What these gentle sleep training approaches all have in common is that the baby should be put to bed ‘drowsy, but awake’ (you might like to read about the baby self-settling myth) but they aren’t left alone to cry. Some babies can wind up feeling more stressed and stimulated with these approaches, particularly if they are only really comforted in their parents’ arms (which most babies are).

The Ferberizing Method

Otherwise known as ‘controlled crying’, ‘controlled comforting’, ‘graduated extinction’, ‘interval method’, or ‘check and console’, this approach involves checking on your fussing or crying baby at preset intervals, but not picking them up to feed or rock them.

Once the baby is put to bed ‘drowsy, but awake’, the parent leaves the room, and then returns after a set time (perhaps it’s one minute, perhaps it’s seven. Every sleep trainer has a different number) if the baby is fussing. The parent then returns, and reassures the baby verbally or with touch such as patting. The time between visits is then increased, and is kept up until the baby falls asleep.

The Combination Method

Some sleep training approaches use a combination of strategies, such as controlled crying along with scheduling. For instance, it might be an Eat-Play-Sleep approach that advises against feeding to sleep, but to put them to bed at set times, and settle them at set intervals.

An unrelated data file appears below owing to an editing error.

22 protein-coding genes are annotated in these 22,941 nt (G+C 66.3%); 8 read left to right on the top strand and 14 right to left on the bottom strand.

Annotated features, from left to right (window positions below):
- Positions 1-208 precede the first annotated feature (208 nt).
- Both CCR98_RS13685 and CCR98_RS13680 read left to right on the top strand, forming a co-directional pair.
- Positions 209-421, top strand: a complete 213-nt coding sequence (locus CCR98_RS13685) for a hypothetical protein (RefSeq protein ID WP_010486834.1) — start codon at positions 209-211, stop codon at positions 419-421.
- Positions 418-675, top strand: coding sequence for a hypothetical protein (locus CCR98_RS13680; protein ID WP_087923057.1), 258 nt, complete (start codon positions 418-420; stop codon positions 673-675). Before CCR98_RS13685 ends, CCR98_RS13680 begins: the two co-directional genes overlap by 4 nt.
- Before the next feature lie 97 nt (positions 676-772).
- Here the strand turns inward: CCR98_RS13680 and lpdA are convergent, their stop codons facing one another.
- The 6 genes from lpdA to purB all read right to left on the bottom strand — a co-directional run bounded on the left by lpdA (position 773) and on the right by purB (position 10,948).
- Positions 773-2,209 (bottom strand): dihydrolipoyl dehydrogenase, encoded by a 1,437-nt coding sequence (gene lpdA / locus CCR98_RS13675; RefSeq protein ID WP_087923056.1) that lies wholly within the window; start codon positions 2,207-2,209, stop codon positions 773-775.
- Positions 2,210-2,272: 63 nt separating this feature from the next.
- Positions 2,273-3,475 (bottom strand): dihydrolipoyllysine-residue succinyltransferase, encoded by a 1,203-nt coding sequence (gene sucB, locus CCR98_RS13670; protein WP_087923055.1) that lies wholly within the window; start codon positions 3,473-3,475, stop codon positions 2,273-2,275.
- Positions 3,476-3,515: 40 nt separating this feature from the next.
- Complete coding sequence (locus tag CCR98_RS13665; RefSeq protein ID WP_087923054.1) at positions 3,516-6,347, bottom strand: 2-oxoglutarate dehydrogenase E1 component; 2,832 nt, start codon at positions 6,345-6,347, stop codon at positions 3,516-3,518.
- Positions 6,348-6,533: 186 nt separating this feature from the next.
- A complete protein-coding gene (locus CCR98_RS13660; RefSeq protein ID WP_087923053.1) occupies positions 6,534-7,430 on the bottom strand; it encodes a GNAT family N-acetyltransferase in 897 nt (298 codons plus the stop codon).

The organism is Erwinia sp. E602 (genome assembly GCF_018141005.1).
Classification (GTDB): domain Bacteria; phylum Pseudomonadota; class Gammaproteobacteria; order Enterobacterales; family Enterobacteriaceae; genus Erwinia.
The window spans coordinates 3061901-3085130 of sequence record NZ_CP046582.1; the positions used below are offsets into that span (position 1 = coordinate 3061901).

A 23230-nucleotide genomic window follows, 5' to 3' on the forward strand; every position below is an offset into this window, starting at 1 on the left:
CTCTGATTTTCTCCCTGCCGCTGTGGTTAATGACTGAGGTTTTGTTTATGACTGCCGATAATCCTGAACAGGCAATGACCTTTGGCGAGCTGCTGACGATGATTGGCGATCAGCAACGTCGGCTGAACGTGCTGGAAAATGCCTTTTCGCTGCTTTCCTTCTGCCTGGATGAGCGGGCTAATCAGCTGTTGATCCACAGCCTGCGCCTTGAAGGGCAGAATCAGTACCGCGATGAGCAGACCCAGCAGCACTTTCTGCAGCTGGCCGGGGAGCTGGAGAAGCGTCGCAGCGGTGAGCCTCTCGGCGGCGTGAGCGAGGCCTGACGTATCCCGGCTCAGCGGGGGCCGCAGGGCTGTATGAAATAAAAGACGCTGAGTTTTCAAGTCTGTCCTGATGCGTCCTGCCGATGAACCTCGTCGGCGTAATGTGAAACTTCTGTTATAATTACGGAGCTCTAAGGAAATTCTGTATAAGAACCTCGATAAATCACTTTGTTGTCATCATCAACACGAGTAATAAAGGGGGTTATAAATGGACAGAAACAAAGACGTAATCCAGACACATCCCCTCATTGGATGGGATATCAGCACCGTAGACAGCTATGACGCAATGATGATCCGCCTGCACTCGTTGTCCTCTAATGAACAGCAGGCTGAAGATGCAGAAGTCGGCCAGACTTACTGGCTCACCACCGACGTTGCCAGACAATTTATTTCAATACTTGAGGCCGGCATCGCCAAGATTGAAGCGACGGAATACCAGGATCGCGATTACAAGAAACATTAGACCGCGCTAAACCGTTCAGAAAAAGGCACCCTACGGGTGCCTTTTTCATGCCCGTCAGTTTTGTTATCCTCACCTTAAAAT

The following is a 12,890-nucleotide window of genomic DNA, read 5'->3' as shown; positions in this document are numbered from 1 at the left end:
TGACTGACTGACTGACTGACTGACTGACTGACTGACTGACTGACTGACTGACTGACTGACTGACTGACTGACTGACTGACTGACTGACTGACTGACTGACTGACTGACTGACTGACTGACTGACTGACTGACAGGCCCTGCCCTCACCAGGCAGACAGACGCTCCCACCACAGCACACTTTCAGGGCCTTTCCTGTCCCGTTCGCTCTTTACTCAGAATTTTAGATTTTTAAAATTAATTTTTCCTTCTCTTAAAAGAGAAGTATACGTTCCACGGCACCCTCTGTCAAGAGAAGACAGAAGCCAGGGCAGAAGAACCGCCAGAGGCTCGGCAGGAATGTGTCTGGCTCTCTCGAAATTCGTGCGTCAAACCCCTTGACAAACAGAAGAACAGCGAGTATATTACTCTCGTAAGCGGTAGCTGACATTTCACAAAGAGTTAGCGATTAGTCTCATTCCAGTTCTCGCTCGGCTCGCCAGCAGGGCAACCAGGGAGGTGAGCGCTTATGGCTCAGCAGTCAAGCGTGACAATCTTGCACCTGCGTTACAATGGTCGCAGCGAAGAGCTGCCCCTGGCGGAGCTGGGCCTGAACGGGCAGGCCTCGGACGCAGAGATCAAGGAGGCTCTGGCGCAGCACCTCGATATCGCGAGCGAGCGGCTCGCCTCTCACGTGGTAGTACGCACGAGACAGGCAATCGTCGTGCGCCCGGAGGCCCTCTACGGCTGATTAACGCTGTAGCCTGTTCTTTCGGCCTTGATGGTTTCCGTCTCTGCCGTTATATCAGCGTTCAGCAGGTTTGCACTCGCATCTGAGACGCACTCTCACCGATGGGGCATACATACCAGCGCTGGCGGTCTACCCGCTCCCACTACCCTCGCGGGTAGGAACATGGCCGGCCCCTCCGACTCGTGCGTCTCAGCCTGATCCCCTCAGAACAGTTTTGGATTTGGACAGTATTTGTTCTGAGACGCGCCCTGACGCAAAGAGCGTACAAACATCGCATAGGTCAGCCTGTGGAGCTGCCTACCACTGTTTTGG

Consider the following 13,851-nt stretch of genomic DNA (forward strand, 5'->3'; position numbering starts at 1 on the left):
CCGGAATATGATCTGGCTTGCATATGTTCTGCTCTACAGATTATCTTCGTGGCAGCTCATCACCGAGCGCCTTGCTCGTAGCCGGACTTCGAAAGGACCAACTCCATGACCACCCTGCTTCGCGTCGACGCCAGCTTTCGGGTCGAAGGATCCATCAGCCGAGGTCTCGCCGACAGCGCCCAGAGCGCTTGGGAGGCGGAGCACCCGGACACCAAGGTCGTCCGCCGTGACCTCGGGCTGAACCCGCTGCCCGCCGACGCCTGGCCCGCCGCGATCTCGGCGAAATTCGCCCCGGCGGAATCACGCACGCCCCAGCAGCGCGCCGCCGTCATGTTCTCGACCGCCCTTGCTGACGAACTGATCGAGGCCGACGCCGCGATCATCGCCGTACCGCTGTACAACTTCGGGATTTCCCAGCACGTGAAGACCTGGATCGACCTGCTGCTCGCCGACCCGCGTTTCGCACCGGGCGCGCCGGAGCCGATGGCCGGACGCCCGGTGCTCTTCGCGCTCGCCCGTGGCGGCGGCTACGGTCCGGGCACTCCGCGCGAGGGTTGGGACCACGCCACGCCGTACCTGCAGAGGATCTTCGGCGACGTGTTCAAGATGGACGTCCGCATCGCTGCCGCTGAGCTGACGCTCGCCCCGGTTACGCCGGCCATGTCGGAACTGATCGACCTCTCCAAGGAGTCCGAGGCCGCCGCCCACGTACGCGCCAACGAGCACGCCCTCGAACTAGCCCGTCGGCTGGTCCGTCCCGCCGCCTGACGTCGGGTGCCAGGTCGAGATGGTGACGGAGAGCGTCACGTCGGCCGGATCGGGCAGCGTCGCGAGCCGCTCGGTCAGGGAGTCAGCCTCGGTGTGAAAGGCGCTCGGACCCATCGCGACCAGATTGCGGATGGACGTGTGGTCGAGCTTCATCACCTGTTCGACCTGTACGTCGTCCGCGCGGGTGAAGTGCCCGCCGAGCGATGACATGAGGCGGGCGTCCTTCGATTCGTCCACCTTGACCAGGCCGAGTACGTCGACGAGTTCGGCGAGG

The Extinction Method

This is the ‘cry-it-out’ (CIO) method that involves putting a baby in their cot awake, and leaving them to fuss or cry until they fall asleep, without any help from you. This method is certainly the most controversial, and for some seriously exhausted parents who feel like they’ve tried everything else, it’s understandable that they feel this is their last and only resort.

What are the alternatives to sleep training?

With any approach, ideally it should cause little to no distress to the baby or the parents. So, what if you’ve tried one or two of these approaches, and they didn’t work? What if you tried an approach with one child, but you want to do things differently with your second? What if you’re pregnant, and you’re already so overwhelmed by the advice on sleep? Or, what if you don’t feel comfortable with any of these sleep training approaches?

You’re definitely not alone. The great news is that there are alternatives that are risk-free, truly gentle, stress-free for both you and your baby, and that actually benefit a baby’s developing brain.

It’s called response-based care, where the caregivers support their baby’s sleep by comforting and nurturing their unique baby to sleep. It’s a holistic approach that is based on improving the sleep-promoting conditions for the family, and having realistic expectations about infant sleep, all while observing and responding to a baby’s needs.

To further help inform your choices about your baby’s sleep, discover what the alternatives to sleep training involve in more detail in these articles:


If you would like to book a sleep consultation with our resident holistic baby sleep specialist Kara Wilson, please email her at [email protected]


X click to search